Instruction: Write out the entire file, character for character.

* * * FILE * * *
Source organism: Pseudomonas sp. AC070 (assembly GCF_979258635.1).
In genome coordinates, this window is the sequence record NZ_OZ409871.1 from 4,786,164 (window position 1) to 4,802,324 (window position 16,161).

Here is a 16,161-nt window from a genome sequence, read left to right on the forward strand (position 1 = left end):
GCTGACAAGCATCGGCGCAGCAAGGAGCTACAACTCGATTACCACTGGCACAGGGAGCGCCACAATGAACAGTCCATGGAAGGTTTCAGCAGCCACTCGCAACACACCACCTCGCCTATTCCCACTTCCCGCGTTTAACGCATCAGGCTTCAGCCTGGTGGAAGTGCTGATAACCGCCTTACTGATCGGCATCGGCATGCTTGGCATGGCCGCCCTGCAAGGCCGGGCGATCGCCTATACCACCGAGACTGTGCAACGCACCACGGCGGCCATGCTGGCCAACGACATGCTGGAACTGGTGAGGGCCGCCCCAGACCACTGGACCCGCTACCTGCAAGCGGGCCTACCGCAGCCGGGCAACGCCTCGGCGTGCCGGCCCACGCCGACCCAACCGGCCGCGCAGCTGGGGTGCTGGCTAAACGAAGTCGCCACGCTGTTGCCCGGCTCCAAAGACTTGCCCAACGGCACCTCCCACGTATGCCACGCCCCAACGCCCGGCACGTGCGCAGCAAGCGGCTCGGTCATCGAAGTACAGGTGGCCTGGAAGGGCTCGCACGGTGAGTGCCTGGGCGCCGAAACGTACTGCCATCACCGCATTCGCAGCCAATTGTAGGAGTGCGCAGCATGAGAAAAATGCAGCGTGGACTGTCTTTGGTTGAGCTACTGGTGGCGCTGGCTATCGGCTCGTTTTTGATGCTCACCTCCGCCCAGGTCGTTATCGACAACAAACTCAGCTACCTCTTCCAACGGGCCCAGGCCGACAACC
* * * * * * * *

Source organism: Pseudomonas sp. AC070 (assembly GCF_979258635.1).
In genome coordinates, this window is the sequence record NZ_OZ409871.1 from 4,786,164 (window position 1) to 4,802,324 (window position 16,161).

Here is a 16,161-nt window from a genome sequence, read left to right on the forward strand (position 1 = left end):
GCTGACAAGCATCGGCGCAGCAAGGAGCTACAACTCGATTACCACTGGCACAGGGAGCGCCACAATGAACAGTCCATGGAAGGTTTCAGCAGCCACTCGCAACACACCACCTCGCCTATTCCCACTTCCCGCGTTTAACGCATCAGGCTTCAGCCTGGTGGAAGTGCTGATAACCGCCTTACTGATCGGCATCGGCATGCTTGGCATGGCCGCCCTGCAAGGCCGGGCGATCGCCTATACCACCGAGACTGTGCAACGCACCACGGCGGCCATGCTGGCCAACGACATGCTGGAACTGGTGAGGGCCGCCCCAGACCACTGGACCCGCTACCTGCAAGCGGGCCTACCGCAGCCGGGCAACGCCTCGGCGTGCCGGCCCACGCCGACCCAACCGGCCGCGCAGCTGGGGTGCTGGCTAAACGAAGTCGCCACGCTGTTGCCCGGCTCCAAAGACTTGCCCAACGGCACCTCCCACGTATGCCACGCCCCAACGCCCGGCACGTGCGCAGCAAGCGGCTCGGTCATCGAAGTACAGGTGGCCTGGAAGGGCTCGCACGGTGAGTGCCTGGGCGCCGAAACGTACTGCCATCACCGCATTCGCAGCCAATTGTAGGAGTGCGCAGCATGAGAAAAATGCAGCGTGGACTGTCTTTGGTTGAGCTACTGGTGGCGCTGGCTATCGGCTCGTTTTTGATGCTCACCTCCGCCCAGGTCGTTATCGACAACAAACTCAGCTACCTCTTCCAACGGGCCCAGGCCGACAACC